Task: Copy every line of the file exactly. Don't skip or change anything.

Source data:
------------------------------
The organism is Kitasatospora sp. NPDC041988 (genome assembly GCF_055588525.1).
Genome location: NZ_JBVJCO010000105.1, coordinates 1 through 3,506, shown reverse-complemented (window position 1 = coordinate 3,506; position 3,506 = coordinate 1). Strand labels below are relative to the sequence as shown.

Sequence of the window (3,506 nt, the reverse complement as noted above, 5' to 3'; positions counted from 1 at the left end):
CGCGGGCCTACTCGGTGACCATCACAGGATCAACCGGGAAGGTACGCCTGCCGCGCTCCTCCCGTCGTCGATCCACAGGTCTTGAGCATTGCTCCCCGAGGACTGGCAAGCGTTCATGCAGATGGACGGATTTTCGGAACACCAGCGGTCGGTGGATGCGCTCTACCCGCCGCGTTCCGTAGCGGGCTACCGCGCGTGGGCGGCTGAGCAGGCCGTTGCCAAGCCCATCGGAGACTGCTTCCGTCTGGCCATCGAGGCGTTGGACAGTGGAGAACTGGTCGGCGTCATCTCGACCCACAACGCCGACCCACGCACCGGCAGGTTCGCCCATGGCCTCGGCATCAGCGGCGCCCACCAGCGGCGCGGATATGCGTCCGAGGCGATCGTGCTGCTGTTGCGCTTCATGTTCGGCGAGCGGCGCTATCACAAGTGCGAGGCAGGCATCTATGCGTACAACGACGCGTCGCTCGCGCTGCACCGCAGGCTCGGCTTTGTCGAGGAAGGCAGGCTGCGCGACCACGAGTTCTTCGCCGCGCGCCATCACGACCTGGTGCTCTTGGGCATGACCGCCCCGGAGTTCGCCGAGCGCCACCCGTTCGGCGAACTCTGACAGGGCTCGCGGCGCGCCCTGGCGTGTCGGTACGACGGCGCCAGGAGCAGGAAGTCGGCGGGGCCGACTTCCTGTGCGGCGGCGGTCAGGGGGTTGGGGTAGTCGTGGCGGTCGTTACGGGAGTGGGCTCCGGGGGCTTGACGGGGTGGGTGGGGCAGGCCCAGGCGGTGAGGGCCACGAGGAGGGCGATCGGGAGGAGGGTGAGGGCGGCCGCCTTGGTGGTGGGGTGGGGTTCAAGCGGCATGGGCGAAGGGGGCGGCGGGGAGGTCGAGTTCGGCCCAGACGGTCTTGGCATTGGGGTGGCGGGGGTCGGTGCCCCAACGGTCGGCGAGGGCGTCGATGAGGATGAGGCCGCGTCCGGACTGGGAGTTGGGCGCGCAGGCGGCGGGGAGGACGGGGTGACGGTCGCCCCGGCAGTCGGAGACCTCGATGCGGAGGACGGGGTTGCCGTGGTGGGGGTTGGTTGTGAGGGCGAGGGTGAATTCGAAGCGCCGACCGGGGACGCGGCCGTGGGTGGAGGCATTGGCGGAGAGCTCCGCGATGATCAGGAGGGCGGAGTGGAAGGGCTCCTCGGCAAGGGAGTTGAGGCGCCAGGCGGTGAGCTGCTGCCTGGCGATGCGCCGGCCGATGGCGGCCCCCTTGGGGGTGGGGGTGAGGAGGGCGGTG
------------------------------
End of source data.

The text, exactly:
The organism is Kitasatospora sp. NPDC041988 (genome assembly GCF_055588525.1).
Genome location: NZ_JBVJCO010000105.1, coordinates 1 through 3,506, shown reverse-complemented (window position 1 = coordinate 3,506; position 3,506 = coordinate 1). Strand labels below are relative to the sequence as shown.

Sequence of the window (3,506 nt, the reverse complement as noted above, 5' to 3'; positions counted from 1 at the left end):
CGCGGGCCTACTCGGTGACCATCACAGGATCAACCGGGAAGGTACGCCTGCCGCGCTCCTCCCGTCGTCGATCCACAGGTCTTGAGCATTGCTCCCCGAGGACTGGCAAGCGTTCATGCAGATGGACGGATTTTCGGAACACCAGCGGTCGGTGGATGCGCTCTACCCGCCGCGTTCCGTAGCGGGCTACCGCGCGTGGGCGGCTGAGCAGGCCGTTGCCAAGCCCATCGGAGACTGCTTCCGTCTGGCCATCGAGGCGTTGGACAGTGGAGAACTGGTCGGCGTCATCTCGACCCACAACGCCGACCCACGCACCGGCAGGTTCGCCCATGGCCTCGGCATCAGCGGCGCCCACCAGCGGCGCGGATATGCGTCCGAGGCGATCGTGCTGCTGTTGCGCTTCATGTTCGGCGAGCGGCGCTATCACAAGTGCGAGGCAGGCATCTATGCGTACAACGACGCGTCGCTCGCGCTGCACCGCAGGCTCGGCTTTGTCGAGGAAGGCAGGCTGCGCGACCACGAGTTCTTCGCCGCGCGCCATCACGACCTGGTGCTCTTGGGCATGACCGCCCCGGAGTTCGCCGAGCGCCACCCGTTCGGCGAACTCTGACAGGGCTCGCGGCGCGCCCTGGCGTGTCGGTACGACGGCGCCAGGAGCAGGAAGTCGGCGGGGCCGACTTCCTGTGCGGCGGCGGTCAGGGGGTTGGGGTAGTCGTGGCGGTCGTTACGGGAGTGGGCTCCGGGGGCTTGACGGGGTGGGTGGGGCAGGCCCAGGCGGTGAGGGCCACGAGGAGGGCGATCGGGAGGAGGGTGAGGGCGGCCGCCTTGGTGGTGGGGTGGGGTTCAAGCGGCATGGGCGAAGGGGGCGGCGGGGAGGTCGAGTTCGGCCCAGACGGTCTTGGCATTGGGGTGGCGGGGGTCGGTGCCCCAACGGTCGGCGAGGGCGTCGATGAGGATGAGGCCGCGTCCGGACTGGGAGTTGGGCGCGCAGGCGGCGGGGAGGACGGGGTGACGGTCGCCCCGGCAGTCGGAGACCTCGATGCGGAGGACGGGGTTGCCGTGGTGGGGGTTGGTTGTGAGGGCGAGGGTGAATTCGAAGCGCCGACCGGGGACGCGGCCGTGGGTGGAGGCATTGGCGGAGAGCTCCGCGATGATCAGGAGGGCGGAGTGGAAGGGCTCCTCGGCAAGGGAGTTGAGGCGCCAGGCGGTGAGCTGCTGCCTGGCGATGCGCCGGCCGATGGCGGCCCCCTTGGGGGTGGGGGTGAGGAGGGCGGTG